Elephant Seismic Detection – Hearing

Music
Ambience: elephant rumble

Listen carefully, and as long you’re not driving, you might even put your hands up against the speakers and “feel” the sound. I’m Jim Metzner and this is the Pulse of the Planet. Elephants make low frequency rumbling calls, like the one we’re listening to right now, and scientists think other elephants can detect these sounds by sensing the vibration. Stanford research associate Caitlin O’Connell Rodwell says that she’s witnessed some strange elephant behavior that led her to believe the animals were communicating through the ground.

“When I was recording elephant vocalizations in the wild, I noticed that they would shift their feet, sometimes put their trunk on the ground, prior to the arrival of another herd or some kind of event that would create a seismic disturbance, such as a vehicle or an airplane. And they did this in a coordinated fashion, within a group. And this made me think that maybe they could detect seismic components of other herd rumbles.”

And how the elephants actually use their bodies to “listen” to these rumbles is still something of a mystery.

“We think that elephants are probably picking up these signals through their feet. They’re picking them up through their toenails via bone conduction, or sensing it with their nerves. There’s some receptors in the trunk of an elephant that make it very sensitive to vibrations. It means that elephants may be able to communicate at much greater distances than we thought previously. So, this has important implications for our understanding of how animals, how elephants, how large mammals might be communicating. But also as to the conservation of these animals and even how they’re treated in captivity, if they are so sensitive to vibrations.”

One more rumble, here we go. Did you feel it? Pulse of the Planet is made possible by the National Science Foundation. I’m Jim Metzner.

music

Elephant Seismic Detection - Hearing

An elephant listens with... its toenails?!
Air Date:09/21/2011
Scientist:
Transcript:

Music
Ambience: elephant rumble

Listen carefully, and as long you're not driving, you might even put your hands up against the speakers and "feel" the sound. I'm Jim Metzner and this is the Pulse of the Planet. Elephants make low frequency rumbling calls, like the one we're listening to right now, and scientists think other elephants can detect these sounds by sensing the vibration. Stanford research associate Caitlin O'Connell Rodwell says that she's witnessed some strange elephant behavior that led her to believe the animals were communicating through the ground.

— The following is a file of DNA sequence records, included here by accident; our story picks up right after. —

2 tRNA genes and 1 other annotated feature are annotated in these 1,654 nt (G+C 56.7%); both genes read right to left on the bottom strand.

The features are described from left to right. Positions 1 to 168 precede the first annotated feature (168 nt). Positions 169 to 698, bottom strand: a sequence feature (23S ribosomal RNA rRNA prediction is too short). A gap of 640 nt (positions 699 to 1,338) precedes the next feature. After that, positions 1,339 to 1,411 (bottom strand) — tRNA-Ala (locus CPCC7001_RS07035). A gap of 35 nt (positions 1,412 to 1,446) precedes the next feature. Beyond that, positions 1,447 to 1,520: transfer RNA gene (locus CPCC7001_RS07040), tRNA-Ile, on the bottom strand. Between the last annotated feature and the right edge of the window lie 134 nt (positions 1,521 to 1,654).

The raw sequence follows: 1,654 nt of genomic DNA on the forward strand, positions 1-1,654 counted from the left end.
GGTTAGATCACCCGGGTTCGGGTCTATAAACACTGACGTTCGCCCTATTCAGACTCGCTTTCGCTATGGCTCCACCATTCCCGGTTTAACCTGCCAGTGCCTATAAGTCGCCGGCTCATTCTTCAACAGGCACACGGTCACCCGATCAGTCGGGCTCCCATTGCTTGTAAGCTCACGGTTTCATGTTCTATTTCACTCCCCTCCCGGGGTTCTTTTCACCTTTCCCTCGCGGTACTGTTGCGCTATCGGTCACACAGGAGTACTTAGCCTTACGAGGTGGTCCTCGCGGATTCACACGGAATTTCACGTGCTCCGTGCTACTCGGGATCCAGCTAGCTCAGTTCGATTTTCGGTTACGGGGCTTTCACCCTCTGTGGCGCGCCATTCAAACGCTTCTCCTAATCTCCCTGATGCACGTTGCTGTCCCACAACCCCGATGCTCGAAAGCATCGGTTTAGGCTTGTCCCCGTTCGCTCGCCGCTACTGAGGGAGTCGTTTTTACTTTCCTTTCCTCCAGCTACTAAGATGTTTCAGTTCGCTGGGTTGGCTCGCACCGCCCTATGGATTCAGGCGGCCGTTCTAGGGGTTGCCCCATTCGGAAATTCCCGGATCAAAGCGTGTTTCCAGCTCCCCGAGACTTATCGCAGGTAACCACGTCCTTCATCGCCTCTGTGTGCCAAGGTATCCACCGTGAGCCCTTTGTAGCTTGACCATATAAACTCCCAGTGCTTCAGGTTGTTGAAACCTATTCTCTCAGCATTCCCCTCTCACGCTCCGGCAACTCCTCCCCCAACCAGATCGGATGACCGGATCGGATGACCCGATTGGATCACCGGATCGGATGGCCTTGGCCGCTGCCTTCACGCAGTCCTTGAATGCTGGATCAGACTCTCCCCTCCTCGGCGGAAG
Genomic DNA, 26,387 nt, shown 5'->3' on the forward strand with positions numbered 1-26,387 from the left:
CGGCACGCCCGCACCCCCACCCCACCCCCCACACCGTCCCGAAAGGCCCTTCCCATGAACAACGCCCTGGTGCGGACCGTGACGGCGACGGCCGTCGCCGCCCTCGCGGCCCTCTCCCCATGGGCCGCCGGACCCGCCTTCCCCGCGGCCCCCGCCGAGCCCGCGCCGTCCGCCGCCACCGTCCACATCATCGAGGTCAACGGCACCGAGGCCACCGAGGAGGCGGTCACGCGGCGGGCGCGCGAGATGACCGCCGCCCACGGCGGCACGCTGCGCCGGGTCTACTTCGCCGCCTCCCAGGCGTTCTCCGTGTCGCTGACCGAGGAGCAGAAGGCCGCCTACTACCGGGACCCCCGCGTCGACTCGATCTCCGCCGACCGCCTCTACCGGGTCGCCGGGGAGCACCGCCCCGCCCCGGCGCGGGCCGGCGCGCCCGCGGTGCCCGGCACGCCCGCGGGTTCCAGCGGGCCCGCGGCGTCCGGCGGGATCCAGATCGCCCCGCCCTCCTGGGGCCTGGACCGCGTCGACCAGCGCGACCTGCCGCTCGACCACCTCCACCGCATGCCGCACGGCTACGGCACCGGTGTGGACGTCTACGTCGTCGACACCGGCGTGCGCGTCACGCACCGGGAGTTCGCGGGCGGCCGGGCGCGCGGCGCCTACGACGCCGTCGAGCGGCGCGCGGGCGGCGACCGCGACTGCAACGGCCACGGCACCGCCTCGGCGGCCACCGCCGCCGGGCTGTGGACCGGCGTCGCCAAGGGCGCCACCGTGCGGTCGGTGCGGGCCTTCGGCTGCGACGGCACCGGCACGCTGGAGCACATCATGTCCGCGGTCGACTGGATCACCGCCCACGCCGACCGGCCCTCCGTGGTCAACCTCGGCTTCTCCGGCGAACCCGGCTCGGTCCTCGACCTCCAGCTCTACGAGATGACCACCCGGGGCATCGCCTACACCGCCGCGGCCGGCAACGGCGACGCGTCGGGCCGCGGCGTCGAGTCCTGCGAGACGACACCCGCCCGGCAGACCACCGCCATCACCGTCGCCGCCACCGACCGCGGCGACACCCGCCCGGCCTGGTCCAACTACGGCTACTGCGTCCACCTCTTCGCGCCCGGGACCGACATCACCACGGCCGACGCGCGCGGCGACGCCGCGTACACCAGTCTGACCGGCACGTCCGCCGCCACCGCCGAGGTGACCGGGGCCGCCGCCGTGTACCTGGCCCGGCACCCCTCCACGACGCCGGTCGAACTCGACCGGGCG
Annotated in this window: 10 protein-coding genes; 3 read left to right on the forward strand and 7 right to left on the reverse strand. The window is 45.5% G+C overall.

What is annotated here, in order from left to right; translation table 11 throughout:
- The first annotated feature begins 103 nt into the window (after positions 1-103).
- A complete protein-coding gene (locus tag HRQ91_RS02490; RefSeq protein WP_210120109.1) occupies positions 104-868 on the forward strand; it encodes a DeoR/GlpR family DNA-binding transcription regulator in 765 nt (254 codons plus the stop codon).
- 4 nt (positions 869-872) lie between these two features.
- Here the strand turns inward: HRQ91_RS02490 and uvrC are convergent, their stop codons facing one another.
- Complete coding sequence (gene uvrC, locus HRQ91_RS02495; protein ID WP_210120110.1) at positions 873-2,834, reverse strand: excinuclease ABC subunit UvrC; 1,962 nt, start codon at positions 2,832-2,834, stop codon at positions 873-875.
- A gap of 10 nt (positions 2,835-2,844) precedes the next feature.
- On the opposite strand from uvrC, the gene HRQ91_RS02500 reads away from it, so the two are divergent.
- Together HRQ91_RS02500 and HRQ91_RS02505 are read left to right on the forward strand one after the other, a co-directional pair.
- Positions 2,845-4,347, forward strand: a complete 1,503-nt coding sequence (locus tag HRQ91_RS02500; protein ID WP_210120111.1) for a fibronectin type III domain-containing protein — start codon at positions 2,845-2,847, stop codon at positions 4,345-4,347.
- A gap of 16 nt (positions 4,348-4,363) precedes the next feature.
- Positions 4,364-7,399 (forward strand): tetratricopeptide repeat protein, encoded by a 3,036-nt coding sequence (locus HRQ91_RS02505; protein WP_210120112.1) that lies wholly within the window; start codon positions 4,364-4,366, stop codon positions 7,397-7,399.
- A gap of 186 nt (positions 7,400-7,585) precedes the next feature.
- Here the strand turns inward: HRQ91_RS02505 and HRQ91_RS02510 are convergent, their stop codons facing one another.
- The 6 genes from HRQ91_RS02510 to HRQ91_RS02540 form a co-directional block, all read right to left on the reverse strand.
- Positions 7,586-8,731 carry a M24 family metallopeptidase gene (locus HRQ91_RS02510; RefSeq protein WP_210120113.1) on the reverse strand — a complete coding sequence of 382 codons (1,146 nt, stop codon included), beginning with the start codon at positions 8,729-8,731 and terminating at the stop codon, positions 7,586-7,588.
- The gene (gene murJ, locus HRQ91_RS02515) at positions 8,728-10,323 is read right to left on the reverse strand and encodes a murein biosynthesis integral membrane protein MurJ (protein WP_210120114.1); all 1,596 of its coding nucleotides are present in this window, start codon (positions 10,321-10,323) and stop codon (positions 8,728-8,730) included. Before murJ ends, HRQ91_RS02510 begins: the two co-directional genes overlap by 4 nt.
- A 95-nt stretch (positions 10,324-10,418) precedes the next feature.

"When I was recording elephant vocalizations in the wild, I noticed that they would shift their feet, sometimes put their trunk on the ground, prior to the arrival of another herd or some kind of event that would create a seismic disturbance, such as a vehicle or an airplane. And they did this in a coordinated fashion, within a group. And this made me think that maybe they could detect seismic components of other herd rumbles."

And how the elephants actually use their bodies to "listen" to these rumbles is still something of a mystery.

"We think that elephants are probably picking up these signals through their feet. They're picking them up through their toenails via bone conduction, or sensing it with their nerves. There's some receptors in the trunk of an elephant that make it very sensitive to vibrations. It means that elephants may be able to communicate at much greater distances than we thought previously. So, this has important implications for our understanding of how animals, how elephants, how large mammals might be communicating. But also as to the conservation of these animals and even how they're treated in captivity, if they are so sensitive to vibrations."

One more rumble, here we go. Did you feel it? Pulse of the Planet is made possible by the National Science Foundation. I'm Jim Metzner.

music